Mohammed is a 49-year-old man who lives in Sana'a ,Yemen. He is a father of seven sons and four daughters. He is a distributor who sells and distributes different sweets. He is not literate but has 20 years of experience in this field.
Mohammed started his business by opening a small sweets bakery with a small amount of capital. As his business was small and there was no other bakery in the area, he attracted customers by making tasty sweets for them. He distributes his goods to many different groceries with a wheelbarrow. He not only uses his business as a source of income but for social purposes such as helping the poor by providing his sweets, especially during festivals and weddings seasons. Recently, Mohammed's business has decreased leading to a decrease in his profits. He has had to stop providing sweets for poor people because of the current bad situation which Yemen faces.
Mohammed is requesting a loan of 300,000 YER from Kiva partner AMB in order to purchase materials for his business. In this way he hopes to increase his profits and continue providing sweets at social occasions. In the future, Mohammed plans to open a big sweet factory in order to distribute his goods around Yemen's provinces. He would also like to buy a new lorry to use instead of his wheelbarrow.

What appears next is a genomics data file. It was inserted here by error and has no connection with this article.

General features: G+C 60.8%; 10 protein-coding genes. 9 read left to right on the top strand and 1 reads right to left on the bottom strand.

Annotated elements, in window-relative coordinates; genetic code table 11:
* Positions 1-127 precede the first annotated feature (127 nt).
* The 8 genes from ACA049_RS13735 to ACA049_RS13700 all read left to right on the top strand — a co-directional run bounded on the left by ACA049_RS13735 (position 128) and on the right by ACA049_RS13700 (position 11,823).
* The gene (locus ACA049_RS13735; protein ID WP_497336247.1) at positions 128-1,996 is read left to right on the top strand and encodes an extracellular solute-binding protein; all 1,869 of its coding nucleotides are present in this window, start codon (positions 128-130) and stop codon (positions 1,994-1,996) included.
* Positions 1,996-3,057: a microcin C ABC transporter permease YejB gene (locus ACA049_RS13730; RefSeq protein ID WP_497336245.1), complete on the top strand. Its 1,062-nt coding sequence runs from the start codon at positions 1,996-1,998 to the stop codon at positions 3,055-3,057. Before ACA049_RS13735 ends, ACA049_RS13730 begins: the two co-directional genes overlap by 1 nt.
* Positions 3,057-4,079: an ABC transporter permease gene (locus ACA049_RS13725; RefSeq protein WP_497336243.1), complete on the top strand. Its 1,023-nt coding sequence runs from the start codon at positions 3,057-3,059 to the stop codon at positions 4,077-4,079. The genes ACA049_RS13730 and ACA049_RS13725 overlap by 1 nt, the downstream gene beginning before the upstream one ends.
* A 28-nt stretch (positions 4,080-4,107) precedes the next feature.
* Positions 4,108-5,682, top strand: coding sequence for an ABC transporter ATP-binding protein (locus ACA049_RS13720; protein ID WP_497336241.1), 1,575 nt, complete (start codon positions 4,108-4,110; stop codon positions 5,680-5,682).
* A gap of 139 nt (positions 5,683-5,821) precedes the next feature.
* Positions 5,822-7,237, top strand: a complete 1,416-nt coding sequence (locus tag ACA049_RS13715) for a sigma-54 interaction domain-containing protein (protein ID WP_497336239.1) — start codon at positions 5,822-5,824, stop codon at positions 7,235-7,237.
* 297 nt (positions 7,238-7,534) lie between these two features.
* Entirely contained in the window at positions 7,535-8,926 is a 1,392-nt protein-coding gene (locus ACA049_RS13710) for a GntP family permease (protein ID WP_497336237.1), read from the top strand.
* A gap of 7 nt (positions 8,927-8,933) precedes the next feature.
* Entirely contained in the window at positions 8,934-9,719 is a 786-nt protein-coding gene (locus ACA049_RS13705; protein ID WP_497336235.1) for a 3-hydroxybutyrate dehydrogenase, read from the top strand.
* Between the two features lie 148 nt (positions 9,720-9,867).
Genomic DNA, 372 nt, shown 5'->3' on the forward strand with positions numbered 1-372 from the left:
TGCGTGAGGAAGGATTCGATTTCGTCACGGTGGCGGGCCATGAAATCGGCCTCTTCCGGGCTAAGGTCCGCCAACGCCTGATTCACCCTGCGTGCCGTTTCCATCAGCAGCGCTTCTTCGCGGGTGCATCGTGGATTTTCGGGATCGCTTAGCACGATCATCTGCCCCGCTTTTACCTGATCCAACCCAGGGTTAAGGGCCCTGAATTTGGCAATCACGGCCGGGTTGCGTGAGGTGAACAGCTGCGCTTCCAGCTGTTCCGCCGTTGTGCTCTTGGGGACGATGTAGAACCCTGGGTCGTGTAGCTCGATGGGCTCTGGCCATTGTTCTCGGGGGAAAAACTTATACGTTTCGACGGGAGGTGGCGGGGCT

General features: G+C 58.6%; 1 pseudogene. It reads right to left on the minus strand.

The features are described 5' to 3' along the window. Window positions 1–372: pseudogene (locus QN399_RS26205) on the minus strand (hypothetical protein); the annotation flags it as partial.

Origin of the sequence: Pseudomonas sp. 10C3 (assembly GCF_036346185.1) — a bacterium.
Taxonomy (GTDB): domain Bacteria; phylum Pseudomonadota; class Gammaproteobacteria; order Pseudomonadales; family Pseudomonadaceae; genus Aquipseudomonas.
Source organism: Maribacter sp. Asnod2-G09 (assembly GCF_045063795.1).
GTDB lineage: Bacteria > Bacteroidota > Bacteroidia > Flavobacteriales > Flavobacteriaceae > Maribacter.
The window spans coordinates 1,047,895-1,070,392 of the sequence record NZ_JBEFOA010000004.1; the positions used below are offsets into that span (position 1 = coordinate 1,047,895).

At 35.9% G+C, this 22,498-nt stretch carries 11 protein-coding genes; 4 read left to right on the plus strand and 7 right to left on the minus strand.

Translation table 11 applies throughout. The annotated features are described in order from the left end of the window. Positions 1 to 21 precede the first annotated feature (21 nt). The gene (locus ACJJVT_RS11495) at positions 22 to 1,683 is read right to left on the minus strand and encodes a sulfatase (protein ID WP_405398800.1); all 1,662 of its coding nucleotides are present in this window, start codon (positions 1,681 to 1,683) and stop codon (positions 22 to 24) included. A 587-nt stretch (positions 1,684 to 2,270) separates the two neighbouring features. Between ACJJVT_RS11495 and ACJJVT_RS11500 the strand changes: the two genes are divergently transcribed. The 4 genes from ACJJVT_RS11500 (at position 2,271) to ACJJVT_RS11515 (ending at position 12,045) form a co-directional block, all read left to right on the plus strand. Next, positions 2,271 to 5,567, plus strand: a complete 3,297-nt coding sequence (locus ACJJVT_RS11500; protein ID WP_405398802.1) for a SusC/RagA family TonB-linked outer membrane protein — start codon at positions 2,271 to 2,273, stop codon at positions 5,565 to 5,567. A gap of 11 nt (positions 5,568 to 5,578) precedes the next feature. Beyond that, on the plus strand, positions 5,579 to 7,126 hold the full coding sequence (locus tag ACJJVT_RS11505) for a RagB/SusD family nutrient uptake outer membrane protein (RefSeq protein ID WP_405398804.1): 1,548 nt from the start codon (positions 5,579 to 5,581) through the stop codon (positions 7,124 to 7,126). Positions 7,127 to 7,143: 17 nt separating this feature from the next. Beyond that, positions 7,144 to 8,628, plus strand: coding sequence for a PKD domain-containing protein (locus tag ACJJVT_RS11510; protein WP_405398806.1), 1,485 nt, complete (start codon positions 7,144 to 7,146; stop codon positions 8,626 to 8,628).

About Al-Amal Microfinance Bank
Al-Amal reaches out to low-income micro-entrepreneurs and small business owners in Yemen with a suite of credit, savings, and insurance products tailored for Muslim borrowers. Before lending through Al-Amal, please consider the following:
1) Due to ongoing security concerns, full due-diligence of Al-Amal was conducted remotely rather than on-site. This makes Al-Amal atypical among Kiva's Field Partners, as Kiva staff have not conducted an on-site assessment. Al-Amal's assessment included in-person meetings with the top management in other, more secure locations in the Middle East.
2) Because Yemen is a new and unstable environment, there is a possibility that future loan repayments could be held indefinitely in the country for regulatory reasons, even if individual borrowers pay back their loans. As a lender to borrowers in Yemen, you accept this additional risk.
Additionally, all of Al-Amal's products are Sharia compliant and customized for its Muslim clients. Most of the loans are structured as Murabaha interest free loans. Al-Amal purchases goods for its borrowers and charges them a markup or fee. Al-Amal is also experimenting with Ijarah loans (an Islamic leasing product). For more information on Islamic microfinance, please click here.